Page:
Alumna Recognized as Top Theologian Has Advice for Those Seeking a Ministry Role (Especially Women)

December 4, 2018

Serving in a church or in any ministry is often a challenging experience.

There are many people who make demands about how to approach ministry, right down to the best personality for the job and how to act in social situations. Parishioners and ministry partners might prefer a more cerebral approach, or someone who is more extroverted.

Yet even a cursory reading of the New Testament reveals many different personalities interacted with each other and served in the early church. The Apostle Paul wrote some of his letters to the church while chained to a wall. He was obviously someone who took risks! Barnabas had an encouraging personality; Luke was a doctor. Two women, Euodia and Syntyche, were part of the church in Philippi and labored for the Gospel.


Dr. Haley Goranson Jacob has a good handle on how this all worked. The Crown alumna (‘05) is quick to correct the thinking that everyone in ministry has to think the same.

“Never let your church tradition or any human define who you are, what gifts you have, and who you are to become. Only God has a right to define who you are,” she says.

Dr. Jacob is certainly someone who is well-versed.

As a New Testament scholar, she has poured over the epistles, dissected the Gospels, and uncovered the deeper truths. This past summer, she published a book under the supervision of scholar N.T. Wright about Romans 8:29 and what it means to conform to the image of Christ. She is an Assistant Professor of Theology at Whitworth University in Spokane, Wash.

But Dr. Jacob didn’t come to see the rich fabric of the New Testament and correlate the theological precepts from the second half of the Bible overnight.

Recently, Christianity Today named her as one of the top 10 New or Lesser-Known Female Theologians Worth Knowing. The Crown alumna was honored by the distinction, but was quick to point out that she credits her educational background as providing the foundation for her scholarship.

One epiphany came while she was an undergrad at Crown. In a Galatians course taught by Dr. George Gianoulis (since retired), she noted how the Bible has an overarching narrative.

“When I understood the connection between the story of Abraham in Genesis 15 and Paul’s reference to Abraham in Galatians 3, the Bible came alive to me. It was like I was reading it for the first time, and it was exciting enough for me to declare a Bible major, eventually pursue a Masters and Ph.D., and now teach enthusiastically the role of Abraham in Paul’s letters.”

In another class called the History of Modern Western Thought and taught by Dr. Wilbert Ratledge (also since retired), she first learned about forming a worldview.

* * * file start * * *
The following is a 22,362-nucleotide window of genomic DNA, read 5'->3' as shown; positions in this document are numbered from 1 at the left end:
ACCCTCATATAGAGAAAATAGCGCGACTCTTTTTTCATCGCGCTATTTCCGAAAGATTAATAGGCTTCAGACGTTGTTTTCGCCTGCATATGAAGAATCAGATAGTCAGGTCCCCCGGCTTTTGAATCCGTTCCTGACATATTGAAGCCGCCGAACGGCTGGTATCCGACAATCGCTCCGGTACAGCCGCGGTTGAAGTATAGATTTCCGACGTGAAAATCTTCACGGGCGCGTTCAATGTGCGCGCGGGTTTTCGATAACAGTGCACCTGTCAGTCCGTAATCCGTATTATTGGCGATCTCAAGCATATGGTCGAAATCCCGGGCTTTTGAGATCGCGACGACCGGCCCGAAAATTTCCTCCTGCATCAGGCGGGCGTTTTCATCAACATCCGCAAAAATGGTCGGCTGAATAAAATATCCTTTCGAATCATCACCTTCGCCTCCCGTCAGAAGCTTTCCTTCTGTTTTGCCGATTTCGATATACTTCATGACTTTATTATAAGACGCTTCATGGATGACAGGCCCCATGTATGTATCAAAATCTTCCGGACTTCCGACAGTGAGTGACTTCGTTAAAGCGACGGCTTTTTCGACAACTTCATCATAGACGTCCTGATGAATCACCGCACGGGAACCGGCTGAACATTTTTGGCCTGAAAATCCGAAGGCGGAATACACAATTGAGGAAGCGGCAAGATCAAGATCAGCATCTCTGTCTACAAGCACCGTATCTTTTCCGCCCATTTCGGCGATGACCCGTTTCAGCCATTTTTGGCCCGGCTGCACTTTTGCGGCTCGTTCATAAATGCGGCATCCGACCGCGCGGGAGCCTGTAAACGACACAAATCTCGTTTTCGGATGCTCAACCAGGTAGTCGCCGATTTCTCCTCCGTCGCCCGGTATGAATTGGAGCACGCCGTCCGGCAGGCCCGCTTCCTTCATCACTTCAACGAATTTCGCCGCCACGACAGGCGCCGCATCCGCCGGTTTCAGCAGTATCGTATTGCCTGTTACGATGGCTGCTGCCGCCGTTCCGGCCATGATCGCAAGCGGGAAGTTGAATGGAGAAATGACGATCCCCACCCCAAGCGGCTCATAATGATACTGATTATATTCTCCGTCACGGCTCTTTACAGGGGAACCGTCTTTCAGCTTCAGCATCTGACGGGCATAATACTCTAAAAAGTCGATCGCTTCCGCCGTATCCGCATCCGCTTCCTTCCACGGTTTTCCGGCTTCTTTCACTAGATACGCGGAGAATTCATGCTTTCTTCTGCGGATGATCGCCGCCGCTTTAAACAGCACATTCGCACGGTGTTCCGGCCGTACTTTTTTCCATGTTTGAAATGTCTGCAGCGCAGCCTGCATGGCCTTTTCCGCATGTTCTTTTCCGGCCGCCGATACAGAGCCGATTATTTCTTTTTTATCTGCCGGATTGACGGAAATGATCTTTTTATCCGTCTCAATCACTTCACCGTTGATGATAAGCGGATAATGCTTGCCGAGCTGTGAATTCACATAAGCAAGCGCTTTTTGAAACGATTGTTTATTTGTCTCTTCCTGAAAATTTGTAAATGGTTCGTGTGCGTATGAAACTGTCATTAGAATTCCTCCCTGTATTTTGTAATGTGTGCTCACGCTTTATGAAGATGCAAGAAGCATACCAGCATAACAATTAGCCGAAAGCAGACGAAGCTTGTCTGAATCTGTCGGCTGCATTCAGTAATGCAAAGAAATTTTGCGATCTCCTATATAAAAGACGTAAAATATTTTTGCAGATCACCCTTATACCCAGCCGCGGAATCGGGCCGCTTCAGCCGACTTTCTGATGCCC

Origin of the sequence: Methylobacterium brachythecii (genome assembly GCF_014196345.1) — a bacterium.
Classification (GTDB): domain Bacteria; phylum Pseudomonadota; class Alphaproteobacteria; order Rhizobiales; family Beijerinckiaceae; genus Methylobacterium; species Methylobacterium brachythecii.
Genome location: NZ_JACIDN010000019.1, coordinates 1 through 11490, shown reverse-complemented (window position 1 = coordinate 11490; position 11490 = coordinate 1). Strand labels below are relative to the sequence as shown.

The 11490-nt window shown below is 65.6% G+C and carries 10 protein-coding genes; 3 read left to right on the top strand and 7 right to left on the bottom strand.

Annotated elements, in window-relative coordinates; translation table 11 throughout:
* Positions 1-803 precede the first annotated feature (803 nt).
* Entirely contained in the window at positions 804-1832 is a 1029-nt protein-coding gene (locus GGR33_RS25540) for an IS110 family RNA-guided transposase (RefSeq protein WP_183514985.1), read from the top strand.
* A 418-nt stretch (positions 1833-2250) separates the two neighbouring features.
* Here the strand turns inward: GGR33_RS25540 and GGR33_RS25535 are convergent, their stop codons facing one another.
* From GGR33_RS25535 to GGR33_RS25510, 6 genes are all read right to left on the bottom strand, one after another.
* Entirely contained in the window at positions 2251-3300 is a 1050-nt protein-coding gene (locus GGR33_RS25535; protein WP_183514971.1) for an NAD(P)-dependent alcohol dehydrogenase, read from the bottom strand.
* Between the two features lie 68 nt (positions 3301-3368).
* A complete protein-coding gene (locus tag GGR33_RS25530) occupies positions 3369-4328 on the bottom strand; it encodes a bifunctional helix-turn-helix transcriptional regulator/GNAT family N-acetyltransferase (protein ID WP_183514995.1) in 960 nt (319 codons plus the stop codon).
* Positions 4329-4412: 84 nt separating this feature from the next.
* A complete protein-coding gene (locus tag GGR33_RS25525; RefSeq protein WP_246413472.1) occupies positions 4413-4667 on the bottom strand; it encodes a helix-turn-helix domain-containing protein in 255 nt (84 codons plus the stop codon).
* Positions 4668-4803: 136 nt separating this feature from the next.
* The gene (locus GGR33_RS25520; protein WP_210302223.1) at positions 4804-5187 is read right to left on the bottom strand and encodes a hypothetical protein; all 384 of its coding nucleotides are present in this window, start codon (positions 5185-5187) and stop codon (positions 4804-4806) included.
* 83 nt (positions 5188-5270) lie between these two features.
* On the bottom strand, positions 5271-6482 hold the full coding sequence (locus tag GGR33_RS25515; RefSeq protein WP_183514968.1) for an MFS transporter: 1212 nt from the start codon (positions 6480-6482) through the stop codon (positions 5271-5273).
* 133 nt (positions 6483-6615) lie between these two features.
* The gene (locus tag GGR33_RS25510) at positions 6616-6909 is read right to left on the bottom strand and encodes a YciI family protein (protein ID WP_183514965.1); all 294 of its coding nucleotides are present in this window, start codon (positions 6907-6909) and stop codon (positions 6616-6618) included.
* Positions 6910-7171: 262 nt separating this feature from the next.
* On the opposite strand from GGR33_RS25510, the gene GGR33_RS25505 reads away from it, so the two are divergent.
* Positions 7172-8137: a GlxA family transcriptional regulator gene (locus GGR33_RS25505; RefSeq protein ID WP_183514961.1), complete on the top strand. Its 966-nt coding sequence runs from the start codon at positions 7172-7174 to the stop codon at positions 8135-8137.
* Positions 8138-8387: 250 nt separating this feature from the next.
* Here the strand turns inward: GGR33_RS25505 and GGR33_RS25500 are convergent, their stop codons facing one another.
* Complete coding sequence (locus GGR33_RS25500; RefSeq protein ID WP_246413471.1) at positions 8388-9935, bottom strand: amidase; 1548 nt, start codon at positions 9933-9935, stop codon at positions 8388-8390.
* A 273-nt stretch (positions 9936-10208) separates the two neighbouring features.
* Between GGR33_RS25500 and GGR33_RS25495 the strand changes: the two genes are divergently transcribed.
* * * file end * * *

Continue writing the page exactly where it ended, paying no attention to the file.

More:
“I was introduced to epistemology (how one knows what they know) and the major philosophers who have contributed to our modern western worldview,” she says. “Dr. Rateledge taught me to wrestle with the big ideas that have, for good or for ill, shaped our western society today.”

She also learned, through Dr. Arnold Hustad (who retired last year), about what many of the modern theologians have to say about why suffering exists in the world, and through Dr. Sydney Park about what it means for women to use the gifts God has given us.

After Crown, Dr. Jacob taught English at a college in Bishkek, Kyrgyzstan. She obtained a Master’s degree at Gordon-Conwell Theological Seminary in Massachusetts, then served as a Senior Pastor of Mount Republic Chapel of Peace in Cooke City, Montana. She then obtained a Doctorate of Divinity at the University of St. Andrews in Scotland.

Looking back, she says her formative years as a theologian took place at Crown.

“It’s at Crown that I learned to love exegesis, that I was encouraged to ask questions, to grow as a leader, and to have confidence in the gifts God has given me,” she says.

Her passion as a professor today is to help young people find their purpose.

“Today’s students seem more riddled with anxiety and fear of public failure than I remember experiencing while in undergrad,” she says. “They worry about how their spirituality will be judged by peers and professors if they ask a stupid question or if they answer a seemingly easy question incorrectly. My advice to them is this: Stop worrying about what the world around you thinks. You will only learn by asking questions, challenging your presuppositions, and by examining every theological doctrine or interpretation you are taught.”

Specifically for women, she advises: “Listen only to the voices in your life that encourage you to be who God himself has made you to be. And have confidence that God knew what he was doing when he gave you your gifts.”